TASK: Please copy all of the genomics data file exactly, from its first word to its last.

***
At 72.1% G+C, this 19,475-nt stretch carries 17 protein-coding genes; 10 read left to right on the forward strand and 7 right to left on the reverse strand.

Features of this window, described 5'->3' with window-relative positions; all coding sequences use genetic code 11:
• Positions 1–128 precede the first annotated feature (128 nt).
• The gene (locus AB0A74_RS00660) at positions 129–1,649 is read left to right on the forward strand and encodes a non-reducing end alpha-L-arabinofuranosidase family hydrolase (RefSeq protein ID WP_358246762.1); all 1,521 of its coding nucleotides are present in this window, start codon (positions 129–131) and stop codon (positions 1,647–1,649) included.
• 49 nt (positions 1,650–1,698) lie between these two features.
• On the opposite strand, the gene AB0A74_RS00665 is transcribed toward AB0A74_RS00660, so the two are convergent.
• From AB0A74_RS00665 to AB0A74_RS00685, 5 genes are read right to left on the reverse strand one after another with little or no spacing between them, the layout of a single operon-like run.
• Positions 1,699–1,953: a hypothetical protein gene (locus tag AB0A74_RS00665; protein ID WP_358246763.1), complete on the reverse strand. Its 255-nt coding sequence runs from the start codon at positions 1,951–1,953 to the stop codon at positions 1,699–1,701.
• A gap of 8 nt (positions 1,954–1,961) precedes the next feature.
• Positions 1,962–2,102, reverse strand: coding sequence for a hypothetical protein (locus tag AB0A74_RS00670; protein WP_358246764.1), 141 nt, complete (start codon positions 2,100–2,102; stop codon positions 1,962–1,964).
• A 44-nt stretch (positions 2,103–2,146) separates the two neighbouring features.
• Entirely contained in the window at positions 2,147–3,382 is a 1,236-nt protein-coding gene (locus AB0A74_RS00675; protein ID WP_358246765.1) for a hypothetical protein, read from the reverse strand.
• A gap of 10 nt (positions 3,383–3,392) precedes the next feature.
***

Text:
At 72.1% G+C, this 19,475-nt stretch carries 17 protein-coding genes; 10 read left to right on the forward strand and 7 right to left on the reverse strand.

Features of this window, described 5'->3' with window-relative positions; all coding sequences use genetic code 11:
• Positions 1–128 precede the first annotated feature (128 nt).
• The gene (locus AB0A74_RS00660) at positions 129–1,649 is read left to right on the forward strand and encodes a non-reducing end alpha-L-arabinofuranosidase family hydrolase (RefSeq protein ID WP_358246762.1); all 1,521 of its coding nucleotides are present in this window, start codon (positions 129–131) and stop codon (positions 1,647–1,649) included.
• 49 nt (positions 1,650–1,698) lie between these two features.
• On the opposite strand, the gene AB0A74_RS00665 is transcribed toward AB0A74_RS00660, so the two are convergent.
• From AB0A74_RS00665 to AB0A74_RS00685, 5 genes are read right to left on the reverse strand one after another with little or no spacing between them, the layout of a single operon-like run.
• Positions 1,699–1,953: a hypothetical protein gene (locus tag AB0A74_RS00665; protein ID WP_358246763.1), complete on the reverse strand. Its 255-nt coding sequence runs from the start codon at positions 1,951–1,953 to the stop codon at positions 1,699–1,701.
• A gap of 8 nt (positions 1,954–1,961) precedes the next feature.
• Positions 1,962–2,102, reverse strand: coding sequence for a hypothetical protein (locus tag AB0A74_RS00670; protein WP_358246764.1), 141 nt, complete (start codon positions 2,100–2,102; stop codon positions 1,962–1,964).
• A 44-nt stretch (positions 2,103–2,146) separates the two neighbouring features.
• Entirely contained in the window at positions 2,147–3,382 is a 1,236-nt protein-coding gene (locus AB0A74_RS00675; protein ID WP_358246765.1) for a hypothetical protein, read from the reverse strand.
• A gap of 10 nt (positions 3,383–3,392) precedes the next feature.